Arduino FFT Library

About the Arduino FFT Library

The Arduino FFT library is a fast implementation of the standard FFT algorithm. It can give you up to 256 frequency bins at 16b depth, and a minimum of ~7ms update rate. It is adjustable from 16 to 256 bins, and has several output methods to suit your needs. It can be set to 16b linear, 8b linear, 8b logarithmic, or 8b octave output. All of these different modes are detailed in the read_me file (inside the FFT library folder), including their relative speed and memory characteristics.

Speed characteristics



















































Libraries: Arduino1.0 or Arduino-0022 (should work with both)

Installing Libraries

The above files need to be placed in the libraries folder inside of your Arduino sketch directory. After you unzip, take the FFT folder and place it in your libraries folder, restart Arduino and load one of the example programs to test out the library.

If you are not certain where the libraries folder is located on your computer, try the following:


Open up the Arduino software, and go to Sketch -> Add File..., and a window will pop up that is your sketch folder. This is usually C:\Documents and Settings\<your user name>\My Documents\Arduino. If you see a libraries folder, put the AudioCodec library in there. If you don't already have one, create the libraries folder in that directory.


Open up your Arduino sketchbook folder. This is typically /Users/<your user name>/Documents/Arduino, or /Users/<your user name>/Documents/Maple if you are using Maple. If there is not a folder already named libraries, you should create one and place the unzipped AudioCodec library within it.

Implementation Details

For those of you who want to look under the hood, let me give you a guided tour. The speed improvements in this particular implementation are due to 2 things. First, in any FFT, you must multiply the input variables by fixed cosine and sine constants. This is what consumes the most time on the ATmega, as 16b x 16b multiplies take around 18 clock cycles. On the other hand, 16b + 16b adds only take 2 clock cycles. So, its better to add than it is to multiply. As it turns out, a lot of those sine and cosine constants used in the FFT are just 0 or 1, so you don't have to multiply, and can just add. For example, in a 256 point FFT, there are 1024 complex multiplies to be done, of which 382 do not need to be done as they are either 0 or 1. Thats almost half of them!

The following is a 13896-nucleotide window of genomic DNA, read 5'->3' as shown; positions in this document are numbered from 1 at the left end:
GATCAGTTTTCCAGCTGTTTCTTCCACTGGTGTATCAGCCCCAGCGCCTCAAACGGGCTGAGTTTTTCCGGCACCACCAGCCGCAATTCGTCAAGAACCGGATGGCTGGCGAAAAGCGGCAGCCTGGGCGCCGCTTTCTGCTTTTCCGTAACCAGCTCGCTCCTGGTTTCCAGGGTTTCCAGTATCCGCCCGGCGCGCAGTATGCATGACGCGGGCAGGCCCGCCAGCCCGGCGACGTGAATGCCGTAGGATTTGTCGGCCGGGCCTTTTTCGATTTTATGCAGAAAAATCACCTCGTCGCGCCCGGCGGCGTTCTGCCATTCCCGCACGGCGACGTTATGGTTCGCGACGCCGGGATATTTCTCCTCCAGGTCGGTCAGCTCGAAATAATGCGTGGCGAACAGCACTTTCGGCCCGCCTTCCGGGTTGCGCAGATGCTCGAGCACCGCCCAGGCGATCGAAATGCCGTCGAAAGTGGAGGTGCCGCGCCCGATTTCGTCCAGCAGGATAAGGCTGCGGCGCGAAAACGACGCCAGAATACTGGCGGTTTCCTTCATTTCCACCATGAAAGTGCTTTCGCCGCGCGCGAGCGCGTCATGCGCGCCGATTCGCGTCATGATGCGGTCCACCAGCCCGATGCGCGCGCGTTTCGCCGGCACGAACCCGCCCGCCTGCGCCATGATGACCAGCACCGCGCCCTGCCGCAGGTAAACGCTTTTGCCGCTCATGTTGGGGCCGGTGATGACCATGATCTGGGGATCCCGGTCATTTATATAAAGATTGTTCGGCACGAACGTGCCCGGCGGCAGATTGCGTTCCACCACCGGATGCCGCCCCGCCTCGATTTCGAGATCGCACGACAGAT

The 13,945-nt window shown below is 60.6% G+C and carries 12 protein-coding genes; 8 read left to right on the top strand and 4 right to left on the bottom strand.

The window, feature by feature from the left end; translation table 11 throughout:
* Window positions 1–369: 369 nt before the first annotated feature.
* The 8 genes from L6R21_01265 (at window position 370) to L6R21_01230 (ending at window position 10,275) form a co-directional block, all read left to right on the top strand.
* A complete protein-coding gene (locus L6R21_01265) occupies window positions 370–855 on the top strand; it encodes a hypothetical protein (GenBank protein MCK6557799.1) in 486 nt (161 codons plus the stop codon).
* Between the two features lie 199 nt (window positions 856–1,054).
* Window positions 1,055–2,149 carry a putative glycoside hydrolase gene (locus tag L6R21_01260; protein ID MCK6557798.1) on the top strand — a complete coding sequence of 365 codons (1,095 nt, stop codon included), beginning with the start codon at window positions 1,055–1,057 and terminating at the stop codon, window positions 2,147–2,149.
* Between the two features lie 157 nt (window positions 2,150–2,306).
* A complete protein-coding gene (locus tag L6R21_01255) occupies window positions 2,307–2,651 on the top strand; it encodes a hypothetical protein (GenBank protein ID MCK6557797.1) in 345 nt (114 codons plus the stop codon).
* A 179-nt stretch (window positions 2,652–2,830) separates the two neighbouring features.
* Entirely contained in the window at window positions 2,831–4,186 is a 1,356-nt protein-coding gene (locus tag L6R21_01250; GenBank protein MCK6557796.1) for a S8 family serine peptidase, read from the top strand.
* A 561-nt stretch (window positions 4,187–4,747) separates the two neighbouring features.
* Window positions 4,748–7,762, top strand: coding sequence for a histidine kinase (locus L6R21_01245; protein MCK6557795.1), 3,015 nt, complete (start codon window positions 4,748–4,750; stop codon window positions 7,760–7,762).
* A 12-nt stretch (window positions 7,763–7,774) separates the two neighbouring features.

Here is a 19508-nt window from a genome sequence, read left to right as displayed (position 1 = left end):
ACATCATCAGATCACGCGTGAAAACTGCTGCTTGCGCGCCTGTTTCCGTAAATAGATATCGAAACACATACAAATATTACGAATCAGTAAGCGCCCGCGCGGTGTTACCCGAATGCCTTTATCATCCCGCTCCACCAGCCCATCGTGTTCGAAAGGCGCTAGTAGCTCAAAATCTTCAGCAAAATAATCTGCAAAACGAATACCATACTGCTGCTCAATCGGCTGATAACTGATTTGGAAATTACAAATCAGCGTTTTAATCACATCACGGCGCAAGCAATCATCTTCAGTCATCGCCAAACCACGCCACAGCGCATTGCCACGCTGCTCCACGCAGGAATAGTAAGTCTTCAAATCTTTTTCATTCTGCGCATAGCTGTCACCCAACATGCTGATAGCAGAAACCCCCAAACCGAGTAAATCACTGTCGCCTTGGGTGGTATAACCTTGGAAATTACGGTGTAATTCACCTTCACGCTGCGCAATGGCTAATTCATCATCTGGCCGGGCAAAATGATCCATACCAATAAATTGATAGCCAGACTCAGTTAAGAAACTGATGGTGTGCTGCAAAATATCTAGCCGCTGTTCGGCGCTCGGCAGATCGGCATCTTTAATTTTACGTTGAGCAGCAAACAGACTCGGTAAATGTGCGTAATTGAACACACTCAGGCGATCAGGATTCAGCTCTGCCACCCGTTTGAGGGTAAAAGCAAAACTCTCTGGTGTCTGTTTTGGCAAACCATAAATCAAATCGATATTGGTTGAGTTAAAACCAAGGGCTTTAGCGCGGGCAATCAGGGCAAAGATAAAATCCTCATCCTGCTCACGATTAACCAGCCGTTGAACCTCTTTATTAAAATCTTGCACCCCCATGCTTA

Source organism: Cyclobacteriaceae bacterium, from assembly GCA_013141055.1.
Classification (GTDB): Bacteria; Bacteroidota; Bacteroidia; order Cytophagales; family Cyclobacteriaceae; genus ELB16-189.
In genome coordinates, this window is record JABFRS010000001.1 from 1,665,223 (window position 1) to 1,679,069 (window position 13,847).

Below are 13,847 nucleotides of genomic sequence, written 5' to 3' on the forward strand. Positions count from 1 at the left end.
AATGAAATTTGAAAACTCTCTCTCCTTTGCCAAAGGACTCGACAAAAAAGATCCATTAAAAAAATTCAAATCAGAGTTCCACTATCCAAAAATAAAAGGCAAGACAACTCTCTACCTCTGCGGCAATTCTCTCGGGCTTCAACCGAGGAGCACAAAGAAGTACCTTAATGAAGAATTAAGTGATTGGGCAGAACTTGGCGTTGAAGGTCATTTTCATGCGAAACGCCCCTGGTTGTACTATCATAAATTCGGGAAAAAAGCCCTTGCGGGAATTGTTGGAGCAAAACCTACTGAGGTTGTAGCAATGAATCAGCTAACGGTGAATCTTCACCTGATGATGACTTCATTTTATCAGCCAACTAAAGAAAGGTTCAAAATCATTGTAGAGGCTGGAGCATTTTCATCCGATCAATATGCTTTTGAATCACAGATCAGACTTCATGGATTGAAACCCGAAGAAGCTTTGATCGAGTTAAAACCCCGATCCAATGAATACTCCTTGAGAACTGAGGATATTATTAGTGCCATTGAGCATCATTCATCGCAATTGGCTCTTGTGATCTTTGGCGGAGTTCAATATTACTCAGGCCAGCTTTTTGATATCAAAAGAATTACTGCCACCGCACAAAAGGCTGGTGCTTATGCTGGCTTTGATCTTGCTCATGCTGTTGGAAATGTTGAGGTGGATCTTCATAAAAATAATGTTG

The ArduinoFFT checks for those 0 or 1 conditions, and simply does adds instead. as it turns out, those easy constants occur at regular intervals, and can be easily checked for. The benefits of this sort of approach are limited for larger FFTs. The total savings is (1.5*N - 2) for an N sized FFT, whereas the total number of multiplies is (N/2)*log2(N). This gives a savings ratio of 3/log2(N), which drops as N increases.

The second set of time savings in this implementation comes from using lookup tables to calculate the square roots of the magnitudes. The difficulty in this method is that the input mapping to the lookup table is much, much larger than the actual contents of the lookup table itself. So, to not waste memory space, a compression of the input values must be done. For example, taking the square root of a 16b value has 64k input values which must map down to 256 output values. To have an answer hard coded into memory space for all of those inputs is impossible on the Arduino (and a waste in general). So instead, i used a linear interpolation of the input space, with different slopes for different sections. For the 8b linear output, this can be done with no loss of precision with either 3 or 4 linear sections. This means that the input value can be checked for which section it lies in, and the square root fetched, in around 12 clock cycles. This is much less than the usual 150 clock cycles that a standard square root library would require.

The 32b input version is slightly more difficult, as the output mapping space is now 16b (64k), and the linear mapping technique can not compress it any more than that. In this case, i implement a hybrid approach where the input value is converted to a floating point value with 16b of precision plus 8b of exponent. This can be done very quickly in base 2, and then the above 16b square root lookup table method can be used. If the input compression is done in steps of x4, the output value can be reconstructed by shifting it back up in steps of x2. basically, the exponent is forced to be an even value upon creation, so the square root can return an integer value.

This 32b version is not as precise as a true square root library, but it only takes around 40 clock cycles, compared to 500 for a true square root. This lookup table version only gives an accurate first 8b on the return value, but for the purposes of this FFT, that is good enough. The total bit depth of the FFT is not much past 12b since it is implemented in fixed point (each value must be divided by 2 before adding to prevent overflow - this gives an eventual divide by 256 for a 256 point FFT). The relative accuracy is a function of output value size. For a return value of 8b, it is as close as you can get. For a 9b value, its lsb might be wrong. for a 10b value, 2 lsbs might be wrong, and so on. So the worst case scenario is a 16b return value where you get +/-0.5% accuracy.


If you are interested in learning more about the FFT, here are some good resources that i used in writing my code.

ArduinoFFT (last edited 2012-08-19 15:05:54 by guest)